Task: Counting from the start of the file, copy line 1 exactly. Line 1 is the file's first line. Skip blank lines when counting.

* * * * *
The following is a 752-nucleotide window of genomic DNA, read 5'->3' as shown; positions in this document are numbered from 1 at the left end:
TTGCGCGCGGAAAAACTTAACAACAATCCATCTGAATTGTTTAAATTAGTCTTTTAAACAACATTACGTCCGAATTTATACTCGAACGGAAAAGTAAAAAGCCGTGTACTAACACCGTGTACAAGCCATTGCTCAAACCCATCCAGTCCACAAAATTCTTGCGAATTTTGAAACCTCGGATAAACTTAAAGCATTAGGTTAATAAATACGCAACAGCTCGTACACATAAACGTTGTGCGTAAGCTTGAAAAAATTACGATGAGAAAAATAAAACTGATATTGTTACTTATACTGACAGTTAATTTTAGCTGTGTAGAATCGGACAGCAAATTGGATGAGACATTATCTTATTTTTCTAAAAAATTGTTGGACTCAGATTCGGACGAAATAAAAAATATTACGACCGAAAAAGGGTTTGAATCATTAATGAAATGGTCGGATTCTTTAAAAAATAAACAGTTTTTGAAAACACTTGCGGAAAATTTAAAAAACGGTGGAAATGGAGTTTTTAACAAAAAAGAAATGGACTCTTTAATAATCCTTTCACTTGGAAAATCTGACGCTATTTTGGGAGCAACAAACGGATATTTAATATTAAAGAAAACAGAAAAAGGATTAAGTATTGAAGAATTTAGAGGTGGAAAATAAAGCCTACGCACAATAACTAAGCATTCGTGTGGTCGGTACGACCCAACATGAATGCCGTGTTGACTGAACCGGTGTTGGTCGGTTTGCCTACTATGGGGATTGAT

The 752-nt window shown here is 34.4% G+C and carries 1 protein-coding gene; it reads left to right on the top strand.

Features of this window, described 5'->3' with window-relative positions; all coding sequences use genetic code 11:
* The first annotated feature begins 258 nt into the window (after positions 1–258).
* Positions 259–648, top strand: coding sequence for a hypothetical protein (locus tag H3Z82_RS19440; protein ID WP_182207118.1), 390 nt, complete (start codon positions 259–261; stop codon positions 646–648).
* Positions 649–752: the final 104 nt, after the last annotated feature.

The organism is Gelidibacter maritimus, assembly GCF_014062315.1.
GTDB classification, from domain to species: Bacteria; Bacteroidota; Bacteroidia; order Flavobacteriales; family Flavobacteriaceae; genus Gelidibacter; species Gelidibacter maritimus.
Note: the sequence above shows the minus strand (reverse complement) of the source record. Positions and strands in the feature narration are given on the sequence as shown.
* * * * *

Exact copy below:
The following is a 752-nucleotide window of genomic DNA, read 5'->3' as shown; positions in this document are numbered from 1 at the left end: